Campaign group says challenge unaffected by shock reversal by government on its permitted development policy
The campaign group behind a legal challenge to the government’s summer extension of permitted development rights will press ahead with the court case despite the government’s U-turn this week over space standards.
The director of Rights: Community: Action, Naomi Ludhe-Thompson, told Housing Today that nothing had changed that affected the basis for the group’s challenge, which was around the government’s alleged failure to properly consult and take account of expert evidence.
Her comments follow the surprise decision by housing secretary Robert Jenrick on Wednesday to force homes approved under permitted development to meet national minimum space standards.
This U-turn came in advance of a parliamentary debate secured by Labour on the expansion of permitted development (PD) rights. The expansion was announced in July and came in to force last month.
The new regulations have granted property owners the automatic right to demolish and rebuild as homes a range of different commercial properties without planning permission, as well as similar right to extend homes upwards, and have introduced a huge shake-up to high street use classes.
The regulations were introduced one day before parliament rose for the summer, and came in to force on the day it returned, allowing no parliamentary scrutiny, and were introduced despite having previously promised further consultation on the matter. A government-commissioned review of the use of PD had also made clear the previous expansion of the system in 2014 had resulted in smaller, poorer quality homes.
The U-turn on space standards, which one source said followed a meeting between Jenrick and a delegation of Conservative MPs concerned about the new rules, has been welcomed by campaigners as a significant step forward, given that the small size of units built under PD rights had been their biggest concern.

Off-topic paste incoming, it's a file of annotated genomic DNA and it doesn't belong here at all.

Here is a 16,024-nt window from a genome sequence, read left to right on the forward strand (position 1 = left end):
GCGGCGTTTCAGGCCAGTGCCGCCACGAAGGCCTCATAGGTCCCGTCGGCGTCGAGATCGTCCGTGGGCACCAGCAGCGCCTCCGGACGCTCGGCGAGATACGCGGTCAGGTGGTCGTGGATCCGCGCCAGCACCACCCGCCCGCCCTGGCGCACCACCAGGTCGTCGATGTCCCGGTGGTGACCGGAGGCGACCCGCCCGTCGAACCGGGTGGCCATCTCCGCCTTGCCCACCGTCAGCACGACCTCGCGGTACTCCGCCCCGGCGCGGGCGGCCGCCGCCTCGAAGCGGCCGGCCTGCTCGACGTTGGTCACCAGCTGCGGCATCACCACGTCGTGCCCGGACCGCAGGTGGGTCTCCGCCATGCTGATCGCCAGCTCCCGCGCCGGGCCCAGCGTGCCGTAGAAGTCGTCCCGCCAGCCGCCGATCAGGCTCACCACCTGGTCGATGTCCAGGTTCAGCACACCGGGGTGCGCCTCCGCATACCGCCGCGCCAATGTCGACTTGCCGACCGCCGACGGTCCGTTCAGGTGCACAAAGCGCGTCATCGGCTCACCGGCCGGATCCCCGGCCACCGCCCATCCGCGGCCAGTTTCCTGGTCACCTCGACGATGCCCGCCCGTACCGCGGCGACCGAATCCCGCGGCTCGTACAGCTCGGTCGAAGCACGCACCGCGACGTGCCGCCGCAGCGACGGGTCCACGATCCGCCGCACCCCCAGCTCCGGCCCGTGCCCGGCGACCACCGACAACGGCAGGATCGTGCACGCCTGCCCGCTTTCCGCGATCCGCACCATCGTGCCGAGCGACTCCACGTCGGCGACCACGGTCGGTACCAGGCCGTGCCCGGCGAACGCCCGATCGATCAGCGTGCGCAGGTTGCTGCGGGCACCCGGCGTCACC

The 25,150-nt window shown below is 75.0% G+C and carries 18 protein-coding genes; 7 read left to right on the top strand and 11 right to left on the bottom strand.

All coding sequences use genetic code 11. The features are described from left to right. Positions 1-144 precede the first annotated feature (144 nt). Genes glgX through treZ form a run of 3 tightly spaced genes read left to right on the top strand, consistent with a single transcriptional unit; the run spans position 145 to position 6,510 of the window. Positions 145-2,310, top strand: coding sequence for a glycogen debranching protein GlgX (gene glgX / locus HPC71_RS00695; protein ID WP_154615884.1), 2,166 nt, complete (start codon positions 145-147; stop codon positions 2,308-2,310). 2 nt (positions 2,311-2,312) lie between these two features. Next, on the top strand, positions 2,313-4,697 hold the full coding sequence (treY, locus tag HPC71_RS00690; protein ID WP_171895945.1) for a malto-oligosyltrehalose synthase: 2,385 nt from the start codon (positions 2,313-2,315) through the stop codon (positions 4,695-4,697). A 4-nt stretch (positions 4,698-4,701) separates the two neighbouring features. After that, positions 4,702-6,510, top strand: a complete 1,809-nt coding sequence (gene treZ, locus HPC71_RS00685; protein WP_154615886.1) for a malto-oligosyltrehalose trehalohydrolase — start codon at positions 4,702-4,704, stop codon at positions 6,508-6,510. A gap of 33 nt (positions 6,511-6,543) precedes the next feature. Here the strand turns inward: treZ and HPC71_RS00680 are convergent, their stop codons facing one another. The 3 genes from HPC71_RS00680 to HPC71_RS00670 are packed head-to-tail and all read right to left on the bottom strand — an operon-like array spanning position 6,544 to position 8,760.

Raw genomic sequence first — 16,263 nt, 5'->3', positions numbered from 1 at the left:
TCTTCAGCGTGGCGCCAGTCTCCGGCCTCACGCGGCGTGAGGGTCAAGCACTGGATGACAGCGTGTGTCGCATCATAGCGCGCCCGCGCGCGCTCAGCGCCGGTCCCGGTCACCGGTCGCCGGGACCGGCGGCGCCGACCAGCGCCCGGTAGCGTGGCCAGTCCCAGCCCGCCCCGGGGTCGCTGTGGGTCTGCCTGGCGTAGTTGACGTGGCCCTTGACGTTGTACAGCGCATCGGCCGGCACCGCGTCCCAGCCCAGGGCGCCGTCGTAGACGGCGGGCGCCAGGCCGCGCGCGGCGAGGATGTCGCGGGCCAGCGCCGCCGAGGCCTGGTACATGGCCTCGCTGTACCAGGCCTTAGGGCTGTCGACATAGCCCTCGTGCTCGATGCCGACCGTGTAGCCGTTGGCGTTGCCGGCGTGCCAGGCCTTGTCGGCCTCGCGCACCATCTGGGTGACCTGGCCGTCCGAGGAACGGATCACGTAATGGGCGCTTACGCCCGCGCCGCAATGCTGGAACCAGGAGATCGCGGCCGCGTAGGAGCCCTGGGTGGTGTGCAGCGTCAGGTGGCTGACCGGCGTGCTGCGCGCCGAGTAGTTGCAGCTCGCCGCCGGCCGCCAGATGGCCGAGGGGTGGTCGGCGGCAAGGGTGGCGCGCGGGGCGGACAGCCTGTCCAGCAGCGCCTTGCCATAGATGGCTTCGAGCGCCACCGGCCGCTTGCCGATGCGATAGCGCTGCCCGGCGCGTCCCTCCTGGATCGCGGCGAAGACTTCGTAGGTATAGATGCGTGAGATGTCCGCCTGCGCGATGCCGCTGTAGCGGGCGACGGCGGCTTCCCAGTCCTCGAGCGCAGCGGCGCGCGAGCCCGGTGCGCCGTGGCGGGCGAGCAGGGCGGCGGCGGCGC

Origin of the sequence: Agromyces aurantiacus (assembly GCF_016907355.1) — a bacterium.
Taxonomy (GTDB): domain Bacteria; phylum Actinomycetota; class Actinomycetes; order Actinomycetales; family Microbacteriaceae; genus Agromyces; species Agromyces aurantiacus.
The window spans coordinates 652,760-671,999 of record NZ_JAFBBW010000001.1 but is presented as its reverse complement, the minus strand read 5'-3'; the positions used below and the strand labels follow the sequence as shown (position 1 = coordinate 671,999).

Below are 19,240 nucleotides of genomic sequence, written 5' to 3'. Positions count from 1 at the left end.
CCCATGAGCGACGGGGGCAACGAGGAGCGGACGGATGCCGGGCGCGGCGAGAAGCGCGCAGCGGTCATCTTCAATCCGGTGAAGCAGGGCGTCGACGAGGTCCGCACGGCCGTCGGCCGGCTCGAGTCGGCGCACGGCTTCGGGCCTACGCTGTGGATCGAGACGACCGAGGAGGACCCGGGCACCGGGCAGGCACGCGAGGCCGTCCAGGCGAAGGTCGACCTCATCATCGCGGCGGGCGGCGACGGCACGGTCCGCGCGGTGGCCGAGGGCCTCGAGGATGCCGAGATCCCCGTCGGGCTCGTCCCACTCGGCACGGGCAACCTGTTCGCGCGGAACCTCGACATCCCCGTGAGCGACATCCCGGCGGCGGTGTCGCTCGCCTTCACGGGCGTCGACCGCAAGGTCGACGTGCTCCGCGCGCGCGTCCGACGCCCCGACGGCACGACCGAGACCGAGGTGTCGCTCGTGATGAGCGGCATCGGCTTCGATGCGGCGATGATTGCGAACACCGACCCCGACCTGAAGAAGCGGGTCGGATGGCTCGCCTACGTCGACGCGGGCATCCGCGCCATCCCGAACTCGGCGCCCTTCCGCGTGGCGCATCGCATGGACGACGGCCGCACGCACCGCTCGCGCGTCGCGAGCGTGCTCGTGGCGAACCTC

However, Ludhe-Thompson, who is spearheading RCA’s legal challenge to the regulations, said: “Nothing has yet been laid in terms of regulations. We’ve had an announcement from government but no detail.
“Our challenge is based on the fact the government didn’t properly consult before laying the regulations and that has not changed.”
She added that, even if space standards are introduced as part of the light touch “prior approval” process that PD schemes face, this change would do nothing to address other concerns over the use of PD, such as around the broader impact on residents’ health and climate change from the poor location of units. “We’re asking the government to reconsider – they obviously are reconsidering because they’ve come out with this change. But at the moment it’s just a press announcement.”
RCA’s legal challenge is scheduled to be heard at the high court on October 15.
A government commissioned review of the system published in the summer found that permitted development had created “worse quality residential environments than planning permission conversions in relation to a number of factors widely linked to the health, wellbeing and quality of life of future occupiers.”
The review of built out PD projects said it encountered several developments with PD flats of just 16 m2, compared to a minimum size under government space standards of 37 m2 for a studio flat.